“Interjecting training novelty into habituated patterns may lead to sudden performance improvements… Regular variation and/or periods of high-intensity training are not unique to any particular periodization philosophy and appear to be a hallmark of elite programs regardless of the stated methodology employed.” – Kiely (2012)
Evidence suggests that habitualized training, interspersed with periods of novel or high-intensity training, is critical for physical development and high performance (Kiely 2012). Coaches should view accumulation phases as a time for training to remain consistent with steady progression and intensification blocks as a chance to introduce novelty and competition or to focus intently on a specific adaptive response based upon the areas that need the most attention. Being an agile and flexible coach is critical in this phase, as firmly holding onto the plan presumes you know precisely how every single individual will adapt to every session—a rather naive assertion.
The strength and conditioning coach should identify all the physical abilities they believe to be important for their sport, and devise and categorize two separate conditions under which to train them. A progression model from movement simplicity to complexity also needs development to ensure variation occurs in a safe manner. These conditions should be extensive measures (to be trained in accumulation phase) and intensive measures (to be trained in intensification phase).
Develop skills, an aerobic base, and hypertrophy (structural/capacity development) in extensive training and then intensify all training modalities to maximize functional/power qualities. At the completion of the two training blocks, reset and repeat with the subsequent accumulation phase starting at a higher absolute intensity, which is now relatively extensive in nature for the athletes.
What Not to Do
Often, knowing what is not best can be the most useful in directing us on the path to what is. Here are some key shortfalls to avoid when planning training for LTAD in team settings:
- Don’t use stringent block periodization of general anatomical adaptation, hypertrophy, max strength, transmutation, power/speed, etc. These need to be sprinkled throughout the whole program, all the time.
- Don’t place a heavy emphasis on special strength training exercises or advanced exercise variations. Instead, polarize between general preparatory exercises and the competition exercise in athletes with low training age (<3 years) and focus more on special preparatory and special developmental as training age increases (Bondarchuk’s model of exercise classification).
- Don’t limit exposure to only a few different lifts. It’s all about exposure, exposure, exposure. Build a wide variety of movement skills and a robust, versatile physical literacy. Jump and land; fall and tumble; throw, catch, clean and jerk; snatch; squat; hinge; lunge; brace and rotate; push and pull; and, mostly importantly, sprint. Have a solid and concise progression model in place to make these various movement qualities logical and digestible for your athletes—ensure the process makes sense to them.
- Don’t ignore external stressors. Rather, try to align intensification blocks with down time in study commitments and social stressors. Reduce intensity to align with exams, etc.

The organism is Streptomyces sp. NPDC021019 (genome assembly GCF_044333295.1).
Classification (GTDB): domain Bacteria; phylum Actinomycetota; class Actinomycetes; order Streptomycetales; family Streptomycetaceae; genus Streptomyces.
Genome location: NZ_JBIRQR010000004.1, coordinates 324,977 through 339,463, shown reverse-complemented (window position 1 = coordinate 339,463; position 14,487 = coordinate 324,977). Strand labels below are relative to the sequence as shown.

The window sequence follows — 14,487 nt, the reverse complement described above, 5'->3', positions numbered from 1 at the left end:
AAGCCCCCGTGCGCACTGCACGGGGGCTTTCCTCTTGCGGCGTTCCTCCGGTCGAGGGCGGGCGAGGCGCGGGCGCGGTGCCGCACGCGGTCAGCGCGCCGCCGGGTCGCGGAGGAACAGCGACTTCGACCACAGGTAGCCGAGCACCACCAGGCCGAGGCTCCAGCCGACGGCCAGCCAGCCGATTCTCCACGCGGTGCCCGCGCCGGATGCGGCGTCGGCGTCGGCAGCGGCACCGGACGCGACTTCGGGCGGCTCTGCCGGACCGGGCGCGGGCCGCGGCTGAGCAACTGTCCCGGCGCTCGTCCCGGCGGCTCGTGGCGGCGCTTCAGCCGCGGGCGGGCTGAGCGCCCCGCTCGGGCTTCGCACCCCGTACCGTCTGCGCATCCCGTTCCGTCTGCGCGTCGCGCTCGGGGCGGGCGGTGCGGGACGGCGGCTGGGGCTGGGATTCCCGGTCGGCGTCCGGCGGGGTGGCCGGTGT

- Don’t focus on outputs. Rather than focusing on the weight on the bar, the split time in the sprint, or the height on the jump, create a technically focused model whereby the athletes’ input into the exercise is the focus. Technique should always trump load.
- Don’t try to build an elite athlete right now. Arm your athletes with the skills to fit seamlessly into any subsequent program they may be a part of. Your athlete’s gym skills reflect on you as a coach and subsequent coaches will judge you based upon this. I want the 19-year-old with great weightlifting skills and clean running mechanics joining me straight out of school—not the guy or girl who has the 2x bodyweight squat, yet rounds their back and has a bung hip from grinding through messy reps.
Build a Broad Movement Vocabulary
When we have many abilities to train, no perfect model for the distribution of these across training time exists. Mladen Janovic proposes we utilize the “1/N heuristic,” whereby we simply divide training time equally among all options. This is particularly applicable in the LTAD setting, where building a broad movement vocabulary is essential.
Here are some practical examples of movements for both accumulation and intensification training blocks:
Accumulation block (extensive training measures): Mobility, weightlifting technique (barbell complexes), landing and deceleration progression, tempo-controlled hypertrophy training, extensive low-level plyometrics and medicine ball throw variations, running skills (posture, range, and alignment), MAS running 70-100%, long high-speed running efforts (up to 60m), linear/multidirectional tempo, and technical/tactical sport skills.
Intensification block (apply variability wherever possible): Load weightlifting variations, intensified core strength lifts to develop neurological/functional adaptations, ballistic resistance training, intensive plyometrics and medicine ball throw variations, resisted sprints, short/intense sprints (less than 30m) and live reactive agility, HIIT >120%MAS, and opposed/competitive sport skill sessions.
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Bompa, T. and Buzzichelli, C. 2015. Periodization Training for Sports, 3E. Human Kinetics.
Gamble, P. 2006. “Periodization of training for team sports athletes.” Strength and Conditioning Journal, 28(5), p. 56.
Kiely, J. 2012. “Periodization paradigms in the 21st century: evidence-led or tradition-driven?” International journal of sports physiology and performance, 7(3), pp. 242-250.
Siff, M.C. 2003. Supertraining. Supertraining Institute.